Friday, 14 November 2014

How to Identify an Office Bully?

It may sound clichéd but the saying you need to love your work to lead a happy life is absolutely true. One big hindrance to enjoying your job can be the unwanted presence of an office bully. A bully is any person in the workplace that makes your life miserable with constant criticism, interference, verbal abuse and/or intimidating behavior. Many a times, you are being bullied without even realizing it. Unable to give it a name, you accept it as normal working conditions even though it makes it excessively difficult for you to perform your job efficiently. Here are 5 sure shot ways to identify an office bully;

  1. Constant Criticism: Constructive feedback and criticism is usually encouraged. It is an important tool to tell employees how they can improve. However, it is important that the criticism is justified and not just a way of insulting your employee. If your boss is constantly belittling your work or making personal comments about you that have no relation with your work, he may in effect be bullying you. Phrases such as "even an illiterate can do a better job than this'' or ''that's really dumb of you'' are unprofessional and inappropriate.
  2. Menacing Behavior: If a coworker is constantly trying to put you down by contradicting everything you say or makes fun of you and your work, it is an indication of him bullying you. He may also try to spread negative things about you or interfere when you are speaking to superiors. He may do this openly or do this in a way that others do not find out. Either ways, his actions make it hard for you to perform your job.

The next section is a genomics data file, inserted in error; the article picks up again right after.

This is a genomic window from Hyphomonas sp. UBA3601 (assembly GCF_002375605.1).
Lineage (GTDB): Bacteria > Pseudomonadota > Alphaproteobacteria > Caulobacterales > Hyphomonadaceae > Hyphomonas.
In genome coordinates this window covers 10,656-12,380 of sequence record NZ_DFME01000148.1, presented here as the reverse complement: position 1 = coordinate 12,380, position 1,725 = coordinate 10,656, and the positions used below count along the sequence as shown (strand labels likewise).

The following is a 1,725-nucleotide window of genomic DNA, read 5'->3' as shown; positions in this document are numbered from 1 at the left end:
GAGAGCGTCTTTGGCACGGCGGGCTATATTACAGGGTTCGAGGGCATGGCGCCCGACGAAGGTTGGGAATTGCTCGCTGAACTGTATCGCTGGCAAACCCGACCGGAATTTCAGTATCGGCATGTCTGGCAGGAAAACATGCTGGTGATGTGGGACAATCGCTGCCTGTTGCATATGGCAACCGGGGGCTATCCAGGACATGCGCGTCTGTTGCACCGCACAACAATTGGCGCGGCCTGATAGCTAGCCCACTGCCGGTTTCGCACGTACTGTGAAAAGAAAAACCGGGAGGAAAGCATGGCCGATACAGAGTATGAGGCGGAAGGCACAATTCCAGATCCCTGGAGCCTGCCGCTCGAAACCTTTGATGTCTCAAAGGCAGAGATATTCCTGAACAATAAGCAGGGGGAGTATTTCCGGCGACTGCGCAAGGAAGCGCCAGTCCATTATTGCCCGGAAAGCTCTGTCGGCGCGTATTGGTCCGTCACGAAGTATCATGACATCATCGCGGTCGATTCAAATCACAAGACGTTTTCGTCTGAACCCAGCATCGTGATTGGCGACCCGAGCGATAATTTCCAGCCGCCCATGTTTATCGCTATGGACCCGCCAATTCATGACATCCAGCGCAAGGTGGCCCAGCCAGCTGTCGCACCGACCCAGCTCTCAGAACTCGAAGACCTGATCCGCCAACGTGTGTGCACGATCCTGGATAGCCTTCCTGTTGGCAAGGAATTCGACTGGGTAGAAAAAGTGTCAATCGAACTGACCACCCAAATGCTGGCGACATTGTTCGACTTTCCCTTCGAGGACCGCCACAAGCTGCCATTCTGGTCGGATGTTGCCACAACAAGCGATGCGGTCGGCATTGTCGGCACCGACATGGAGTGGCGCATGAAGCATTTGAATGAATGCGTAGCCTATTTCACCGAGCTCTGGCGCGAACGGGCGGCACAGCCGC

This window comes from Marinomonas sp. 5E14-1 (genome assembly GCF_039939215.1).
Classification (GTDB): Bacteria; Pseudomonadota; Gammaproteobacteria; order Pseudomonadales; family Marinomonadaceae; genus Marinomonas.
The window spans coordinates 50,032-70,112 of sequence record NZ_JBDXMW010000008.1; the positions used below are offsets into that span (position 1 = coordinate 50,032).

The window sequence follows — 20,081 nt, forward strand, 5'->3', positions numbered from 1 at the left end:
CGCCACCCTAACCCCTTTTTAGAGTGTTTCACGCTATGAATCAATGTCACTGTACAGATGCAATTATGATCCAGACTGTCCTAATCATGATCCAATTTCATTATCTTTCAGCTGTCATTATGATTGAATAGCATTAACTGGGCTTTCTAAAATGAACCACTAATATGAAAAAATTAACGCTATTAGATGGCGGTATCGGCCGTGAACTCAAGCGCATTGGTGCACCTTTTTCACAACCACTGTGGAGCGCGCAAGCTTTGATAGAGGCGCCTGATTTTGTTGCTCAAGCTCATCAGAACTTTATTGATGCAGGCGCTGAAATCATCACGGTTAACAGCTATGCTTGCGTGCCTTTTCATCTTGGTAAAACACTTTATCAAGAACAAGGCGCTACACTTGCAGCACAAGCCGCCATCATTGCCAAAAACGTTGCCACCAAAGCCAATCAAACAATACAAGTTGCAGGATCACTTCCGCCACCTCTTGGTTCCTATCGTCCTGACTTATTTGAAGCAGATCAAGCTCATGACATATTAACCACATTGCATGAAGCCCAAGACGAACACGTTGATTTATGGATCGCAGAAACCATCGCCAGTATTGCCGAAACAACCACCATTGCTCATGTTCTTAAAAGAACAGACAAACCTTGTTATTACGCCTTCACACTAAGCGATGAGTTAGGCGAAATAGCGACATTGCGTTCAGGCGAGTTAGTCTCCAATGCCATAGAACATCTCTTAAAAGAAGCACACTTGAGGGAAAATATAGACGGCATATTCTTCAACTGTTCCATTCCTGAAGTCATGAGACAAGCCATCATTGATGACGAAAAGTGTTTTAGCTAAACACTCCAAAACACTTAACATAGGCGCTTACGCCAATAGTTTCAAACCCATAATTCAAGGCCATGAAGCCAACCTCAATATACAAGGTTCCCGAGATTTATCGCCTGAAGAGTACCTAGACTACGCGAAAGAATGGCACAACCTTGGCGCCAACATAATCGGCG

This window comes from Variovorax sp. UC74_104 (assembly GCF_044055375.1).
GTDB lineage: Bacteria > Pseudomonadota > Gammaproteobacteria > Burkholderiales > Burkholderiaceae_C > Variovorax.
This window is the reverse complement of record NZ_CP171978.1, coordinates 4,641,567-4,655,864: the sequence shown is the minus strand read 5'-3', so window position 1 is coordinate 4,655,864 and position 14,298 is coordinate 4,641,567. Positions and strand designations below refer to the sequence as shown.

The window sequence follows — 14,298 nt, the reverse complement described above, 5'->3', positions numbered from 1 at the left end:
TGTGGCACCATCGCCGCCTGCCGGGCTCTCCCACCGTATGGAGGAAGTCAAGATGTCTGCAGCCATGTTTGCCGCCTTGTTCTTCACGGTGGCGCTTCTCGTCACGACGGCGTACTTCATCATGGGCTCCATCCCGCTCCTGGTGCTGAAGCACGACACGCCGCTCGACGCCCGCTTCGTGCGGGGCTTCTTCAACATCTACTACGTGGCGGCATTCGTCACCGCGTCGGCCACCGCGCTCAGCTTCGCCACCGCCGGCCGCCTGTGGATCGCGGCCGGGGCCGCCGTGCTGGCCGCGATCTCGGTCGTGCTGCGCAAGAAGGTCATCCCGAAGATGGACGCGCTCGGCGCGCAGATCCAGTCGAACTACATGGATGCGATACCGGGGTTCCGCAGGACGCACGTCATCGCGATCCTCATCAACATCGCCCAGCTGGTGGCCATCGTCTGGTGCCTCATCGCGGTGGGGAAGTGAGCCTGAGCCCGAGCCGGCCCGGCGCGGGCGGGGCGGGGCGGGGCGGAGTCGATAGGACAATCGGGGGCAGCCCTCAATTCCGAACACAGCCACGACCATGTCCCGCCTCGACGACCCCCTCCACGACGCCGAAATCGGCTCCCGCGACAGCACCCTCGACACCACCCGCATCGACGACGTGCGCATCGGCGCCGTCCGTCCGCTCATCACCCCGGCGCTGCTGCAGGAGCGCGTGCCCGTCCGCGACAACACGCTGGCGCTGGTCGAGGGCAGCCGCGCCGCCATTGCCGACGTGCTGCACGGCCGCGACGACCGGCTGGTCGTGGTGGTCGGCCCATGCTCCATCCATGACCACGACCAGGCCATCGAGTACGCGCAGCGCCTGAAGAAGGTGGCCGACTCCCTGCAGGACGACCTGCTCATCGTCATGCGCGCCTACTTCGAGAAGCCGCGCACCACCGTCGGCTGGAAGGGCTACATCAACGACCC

3. Sabotage Your Work: They may try to create problems for you that would make it difficult for you to meet deadlines. They can do this by not submitting work-related reports on time, taking unwarranted holidays or simply showing inefficiency to slow you down. Some bullies also try to monopolize office resources for unnecessarily long spells to cause problems for their peers who they may feel are a threat to their career growth. For example, taking unusually long to make copies when they know you need to make copies quickly etc.
  4. Jumping into Conversations: If you have someone around you who just cannot see two people conversing without interrupting them and adding their own bit to the conversation, it may be a sign of bullish behavior. A common problem with bullies is that they feel the need to assert their superior rank and knowledge and may often achieve this by disregarding what the others have to say.
  5. Private Harassment: Some bullies operate from a safe cocoon, i.e. they sit behind their desk and plot and scheme and try to bully people around them using cheap tricks such as blackmail. They try to dig up dirt on you to scare you with it, intimidating you into following their commands.

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